Homeless families in Tauranga have been forced to leave emergency accommodation in motels so that visitors for an intermediate school sports tournament can have their rooms.
Newshub spoke with one mum who's had to rely on the kindness of friends to keep a roof over her kids' heads.
The Bay of Plenty is anything but plentiful for people facing a housing crisis that's fast spreading to our regions.
And an annual sporting event that sees accommodation providers in Tauranga booked out months in advance is also seeing homeless families in emergency housing accommodation turfed out too.
Janine Day and her two boys - a 15-year-old with autism and a seven-year-old - are homeless.
In desperation, they're sleeping on the floor of a friend's house, in one room, with the 20-year-old woman who already lived in it.
"It's not ideal, but it's better than living in my car," says Ms Day.
Four months ago, Housing New Zealand set up Ms Day in a motel while she waited for a home.
She knew when she checked-in she'd have to leave during the Aims Games intermediate school sports event. But she says she didn't think it would be a problem because she'd been told she'd have a house by now.
"It's my job as a mother to give him a home," she says, crying.
Ms Day is not alone. Other families at her son's decile one primary are in the same situation. They even call themselves the "Homeless Clan". And it's not just during this two-week period that people have been sleeping in cars.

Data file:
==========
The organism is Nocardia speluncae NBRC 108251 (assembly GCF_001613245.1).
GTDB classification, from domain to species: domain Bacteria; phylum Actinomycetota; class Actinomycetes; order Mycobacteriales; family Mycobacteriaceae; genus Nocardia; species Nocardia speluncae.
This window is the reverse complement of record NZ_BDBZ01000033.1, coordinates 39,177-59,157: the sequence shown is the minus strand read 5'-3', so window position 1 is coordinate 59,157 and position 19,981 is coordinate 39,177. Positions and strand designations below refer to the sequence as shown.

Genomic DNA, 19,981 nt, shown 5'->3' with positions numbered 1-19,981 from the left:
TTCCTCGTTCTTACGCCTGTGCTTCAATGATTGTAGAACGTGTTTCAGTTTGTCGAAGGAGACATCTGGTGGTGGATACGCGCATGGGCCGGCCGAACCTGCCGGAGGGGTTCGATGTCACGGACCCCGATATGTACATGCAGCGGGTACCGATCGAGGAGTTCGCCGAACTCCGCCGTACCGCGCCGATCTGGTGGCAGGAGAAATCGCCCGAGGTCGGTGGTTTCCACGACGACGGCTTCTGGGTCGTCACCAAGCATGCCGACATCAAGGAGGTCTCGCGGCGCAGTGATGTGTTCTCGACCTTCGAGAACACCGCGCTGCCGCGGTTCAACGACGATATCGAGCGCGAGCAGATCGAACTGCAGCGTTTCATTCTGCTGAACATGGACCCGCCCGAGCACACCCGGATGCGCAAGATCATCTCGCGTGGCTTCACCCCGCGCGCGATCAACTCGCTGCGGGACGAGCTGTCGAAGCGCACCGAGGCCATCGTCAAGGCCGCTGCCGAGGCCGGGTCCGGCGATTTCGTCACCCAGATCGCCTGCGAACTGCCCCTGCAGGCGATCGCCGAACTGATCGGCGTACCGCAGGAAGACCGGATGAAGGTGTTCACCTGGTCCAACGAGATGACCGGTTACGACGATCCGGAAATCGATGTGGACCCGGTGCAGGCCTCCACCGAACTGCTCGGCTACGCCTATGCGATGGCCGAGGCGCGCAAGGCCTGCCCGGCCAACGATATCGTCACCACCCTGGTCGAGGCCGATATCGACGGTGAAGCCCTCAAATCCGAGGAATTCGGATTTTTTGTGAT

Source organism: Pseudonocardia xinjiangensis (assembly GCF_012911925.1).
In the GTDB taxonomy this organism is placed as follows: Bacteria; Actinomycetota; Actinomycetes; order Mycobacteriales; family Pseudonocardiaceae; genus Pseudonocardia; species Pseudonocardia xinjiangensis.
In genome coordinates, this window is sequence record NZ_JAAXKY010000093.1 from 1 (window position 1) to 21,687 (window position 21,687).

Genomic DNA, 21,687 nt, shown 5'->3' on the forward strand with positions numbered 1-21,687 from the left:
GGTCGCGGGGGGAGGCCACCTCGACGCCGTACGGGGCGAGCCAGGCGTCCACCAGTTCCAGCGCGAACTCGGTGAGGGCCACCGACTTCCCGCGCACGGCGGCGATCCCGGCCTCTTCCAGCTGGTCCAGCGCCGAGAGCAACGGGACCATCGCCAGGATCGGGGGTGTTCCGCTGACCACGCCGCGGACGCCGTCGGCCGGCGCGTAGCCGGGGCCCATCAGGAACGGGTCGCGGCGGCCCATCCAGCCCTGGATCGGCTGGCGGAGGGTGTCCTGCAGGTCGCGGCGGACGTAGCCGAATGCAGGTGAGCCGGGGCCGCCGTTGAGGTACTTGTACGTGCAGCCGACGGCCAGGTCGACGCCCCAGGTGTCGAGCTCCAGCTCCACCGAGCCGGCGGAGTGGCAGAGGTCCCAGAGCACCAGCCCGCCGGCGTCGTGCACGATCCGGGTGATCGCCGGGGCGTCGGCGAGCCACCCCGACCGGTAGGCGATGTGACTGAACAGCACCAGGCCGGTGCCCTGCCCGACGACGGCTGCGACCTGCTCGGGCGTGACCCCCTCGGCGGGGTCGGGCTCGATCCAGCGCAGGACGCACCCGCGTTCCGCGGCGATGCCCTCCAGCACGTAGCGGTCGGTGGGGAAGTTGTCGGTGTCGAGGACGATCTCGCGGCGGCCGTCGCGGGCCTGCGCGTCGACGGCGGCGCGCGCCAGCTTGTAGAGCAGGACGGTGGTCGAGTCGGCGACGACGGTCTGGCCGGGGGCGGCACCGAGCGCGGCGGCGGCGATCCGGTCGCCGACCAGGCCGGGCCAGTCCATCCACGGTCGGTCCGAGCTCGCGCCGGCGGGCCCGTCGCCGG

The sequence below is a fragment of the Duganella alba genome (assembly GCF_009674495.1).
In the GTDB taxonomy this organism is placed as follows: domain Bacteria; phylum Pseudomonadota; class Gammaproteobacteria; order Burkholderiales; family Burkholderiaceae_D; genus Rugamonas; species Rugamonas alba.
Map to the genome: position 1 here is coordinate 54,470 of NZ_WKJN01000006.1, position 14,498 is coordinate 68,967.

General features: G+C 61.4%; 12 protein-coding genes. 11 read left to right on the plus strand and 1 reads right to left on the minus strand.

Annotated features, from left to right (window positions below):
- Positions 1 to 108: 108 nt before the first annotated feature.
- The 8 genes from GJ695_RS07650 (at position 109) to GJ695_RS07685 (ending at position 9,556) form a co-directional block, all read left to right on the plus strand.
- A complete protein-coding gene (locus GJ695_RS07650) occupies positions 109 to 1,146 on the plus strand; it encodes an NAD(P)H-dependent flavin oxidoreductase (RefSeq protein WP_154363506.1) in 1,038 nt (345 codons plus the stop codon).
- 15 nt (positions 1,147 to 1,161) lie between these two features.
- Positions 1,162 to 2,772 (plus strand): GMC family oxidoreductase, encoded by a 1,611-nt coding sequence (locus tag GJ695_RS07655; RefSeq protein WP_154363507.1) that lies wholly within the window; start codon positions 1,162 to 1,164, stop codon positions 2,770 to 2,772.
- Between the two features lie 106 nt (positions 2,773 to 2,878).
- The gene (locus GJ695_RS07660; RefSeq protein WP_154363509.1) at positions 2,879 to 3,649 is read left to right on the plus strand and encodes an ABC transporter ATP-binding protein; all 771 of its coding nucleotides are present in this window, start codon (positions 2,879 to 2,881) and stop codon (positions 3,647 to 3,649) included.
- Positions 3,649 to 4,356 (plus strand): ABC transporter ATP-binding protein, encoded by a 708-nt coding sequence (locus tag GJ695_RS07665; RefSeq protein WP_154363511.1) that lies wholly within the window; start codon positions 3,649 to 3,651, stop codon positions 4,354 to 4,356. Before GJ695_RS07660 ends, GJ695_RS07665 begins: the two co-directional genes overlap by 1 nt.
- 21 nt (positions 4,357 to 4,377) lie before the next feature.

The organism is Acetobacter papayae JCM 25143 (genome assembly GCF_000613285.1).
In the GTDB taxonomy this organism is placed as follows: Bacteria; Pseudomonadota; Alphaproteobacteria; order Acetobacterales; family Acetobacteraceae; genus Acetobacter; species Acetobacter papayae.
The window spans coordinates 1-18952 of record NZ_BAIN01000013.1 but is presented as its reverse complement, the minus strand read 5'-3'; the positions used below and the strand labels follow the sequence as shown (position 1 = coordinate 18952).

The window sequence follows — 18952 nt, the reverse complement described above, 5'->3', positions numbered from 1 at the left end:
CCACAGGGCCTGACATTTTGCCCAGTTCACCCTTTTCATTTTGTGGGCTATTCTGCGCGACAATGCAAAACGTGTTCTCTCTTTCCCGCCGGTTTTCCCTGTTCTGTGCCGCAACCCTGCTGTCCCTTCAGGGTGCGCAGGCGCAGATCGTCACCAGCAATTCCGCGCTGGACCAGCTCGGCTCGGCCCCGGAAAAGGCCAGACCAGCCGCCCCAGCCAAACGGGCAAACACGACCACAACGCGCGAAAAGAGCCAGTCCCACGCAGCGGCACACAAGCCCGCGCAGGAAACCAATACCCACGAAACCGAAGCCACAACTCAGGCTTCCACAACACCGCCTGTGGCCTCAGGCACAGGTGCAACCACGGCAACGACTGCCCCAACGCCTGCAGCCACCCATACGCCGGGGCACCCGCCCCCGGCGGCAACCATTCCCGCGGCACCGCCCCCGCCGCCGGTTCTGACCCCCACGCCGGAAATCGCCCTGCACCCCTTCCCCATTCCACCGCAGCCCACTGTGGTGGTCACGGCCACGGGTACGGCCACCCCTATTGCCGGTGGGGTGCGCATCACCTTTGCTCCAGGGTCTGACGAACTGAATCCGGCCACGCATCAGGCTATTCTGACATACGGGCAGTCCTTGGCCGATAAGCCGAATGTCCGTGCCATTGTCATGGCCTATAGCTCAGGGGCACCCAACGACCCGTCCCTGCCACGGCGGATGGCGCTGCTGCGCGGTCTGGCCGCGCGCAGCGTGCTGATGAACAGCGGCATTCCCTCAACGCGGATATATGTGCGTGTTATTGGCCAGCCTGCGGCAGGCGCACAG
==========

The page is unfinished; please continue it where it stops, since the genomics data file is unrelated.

"At our peak in May we had 15 of our families who we classified as homeless," says Merivale School Principal Jan Tinetti.
Ms Tinetti has even had families stay with her. She says the housing crisis is taking a huge toll.
"Learning has gone way down in what those children can focus on; they are emotionally unstable," she says.
"I've got senior teachers here who now say they're doing more social work than what they are actual teaching."
In a statement the Ministry of Social Development said it was aware the Aims Games would have a major impact on people's emergency accommodation, but suggested families try to stay with friends and it would help wherever possible.
Labour MP Phil Twyford released a statement saying: "It's not good enough that the Government is basically shrugging its shoulders and making people go and stay with friends."
"I've learnt through this process that you can't wait for Ministry of Housing. There's just none," says Ms Day.
Her options are limited. She's full-time searching for private rentals. One she looked at last week had 85 other applicants. She missed out.